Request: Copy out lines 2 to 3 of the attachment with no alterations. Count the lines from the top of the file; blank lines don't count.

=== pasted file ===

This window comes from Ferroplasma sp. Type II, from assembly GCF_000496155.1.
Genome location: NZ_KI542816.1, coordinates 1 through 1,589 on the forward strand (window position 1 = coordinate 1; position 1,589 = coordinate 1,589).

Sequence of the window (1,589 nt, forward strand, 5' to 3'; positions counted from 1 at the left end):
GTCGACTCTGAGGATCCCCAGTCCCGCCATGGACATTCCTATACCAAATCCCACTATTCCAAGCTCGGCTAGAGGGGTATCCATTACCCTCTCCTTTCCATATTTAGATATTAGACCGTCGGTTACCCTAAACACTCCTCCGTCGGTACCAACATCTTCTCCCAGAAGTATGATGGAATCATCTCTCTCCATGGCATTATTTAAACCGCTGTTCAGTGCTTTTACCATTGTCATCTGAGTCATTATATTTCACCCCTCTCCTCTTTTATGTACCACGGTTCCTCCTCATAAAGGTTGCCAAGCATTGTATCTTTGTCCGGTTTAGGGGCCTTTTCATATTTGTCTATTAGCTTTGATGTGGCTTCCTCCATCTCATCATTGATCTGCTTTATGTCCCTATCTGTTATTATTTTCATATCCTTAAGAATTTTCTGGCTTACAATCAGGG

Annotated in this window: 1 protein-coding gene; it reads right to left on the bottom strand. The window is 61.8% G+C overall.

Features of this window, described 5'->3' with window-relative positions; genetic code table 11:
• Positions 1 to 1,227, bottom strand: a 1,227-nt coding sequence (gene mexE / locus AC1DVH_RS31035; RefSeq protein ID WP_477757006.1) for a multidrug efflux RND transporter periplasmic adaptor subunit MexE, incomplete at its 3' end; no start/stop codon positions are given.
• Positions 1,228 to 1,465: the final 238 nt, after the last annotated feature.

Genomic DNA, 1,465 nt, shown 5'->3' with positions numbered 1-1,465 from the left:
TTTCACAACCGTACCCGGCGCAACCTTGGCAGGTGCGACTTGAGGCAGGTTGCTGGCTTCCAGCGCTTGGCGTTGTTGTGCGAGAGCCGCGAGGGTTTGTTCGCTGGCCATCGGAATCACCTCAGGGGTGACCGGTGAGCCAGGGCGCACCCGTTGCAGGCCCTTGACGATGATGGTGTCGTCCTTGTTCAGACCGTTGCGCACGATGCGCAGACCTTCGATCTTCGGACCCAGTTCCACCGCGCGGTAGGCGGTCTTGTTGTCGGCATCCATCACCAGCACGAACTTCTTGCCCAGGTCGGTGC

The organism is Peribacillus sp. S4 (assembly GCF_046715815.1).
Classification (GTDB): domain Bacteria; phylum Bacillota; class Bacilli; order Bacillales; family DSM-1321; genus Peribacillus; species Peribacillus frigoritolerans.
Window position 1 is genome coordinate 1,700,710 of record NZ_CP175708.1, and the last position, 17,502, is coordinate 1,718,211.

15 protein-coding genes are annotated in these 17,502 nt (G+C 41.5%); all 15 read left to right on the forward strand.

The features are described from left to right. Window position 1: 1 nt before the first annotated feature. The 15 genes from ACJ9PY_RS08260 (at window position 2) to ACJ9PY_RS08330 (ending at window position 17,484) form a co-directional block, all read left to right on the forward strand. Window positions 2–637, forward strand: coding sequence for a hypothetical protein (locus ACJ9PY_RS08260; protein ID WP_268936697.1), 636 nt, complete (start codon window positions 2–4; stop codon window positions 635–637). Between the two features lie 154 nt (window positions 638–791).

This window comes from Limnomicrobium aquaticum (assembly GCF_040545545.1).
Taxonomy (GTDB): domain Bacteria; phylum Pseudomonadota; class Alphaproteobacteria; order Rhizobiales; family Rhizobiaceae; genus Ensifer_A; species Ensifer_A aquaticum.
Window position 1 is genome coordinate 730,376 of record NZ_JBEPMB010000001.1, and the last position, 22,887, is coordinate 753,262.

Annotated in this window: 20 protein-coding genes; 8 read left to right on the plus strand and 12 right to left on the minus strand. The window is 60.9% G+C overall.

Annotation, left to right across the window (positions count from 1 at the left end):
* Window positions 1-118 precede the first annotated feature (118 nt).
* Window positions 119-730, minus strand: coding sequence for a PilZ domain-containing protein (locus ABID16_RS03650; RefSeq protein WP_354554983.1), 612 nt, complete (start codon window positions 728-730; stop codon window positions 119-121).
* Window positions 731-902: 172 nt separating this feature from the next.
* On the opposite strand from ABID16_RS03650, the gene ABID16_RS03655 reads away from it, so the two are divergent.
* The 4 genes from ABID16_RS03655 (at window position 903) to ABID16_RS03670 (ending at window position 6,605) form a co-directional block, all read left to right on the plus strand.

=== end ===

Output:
Genome location: NZ_KI542816.1, coordinates 1 through 1,589 on the forward strand (window position 1 = coordinate 1; position 1,589 = coordinate 1,589).

Sequence of the window (1,589 nt, forward strand, 5' to 3'; positions counted from 1 at the left end):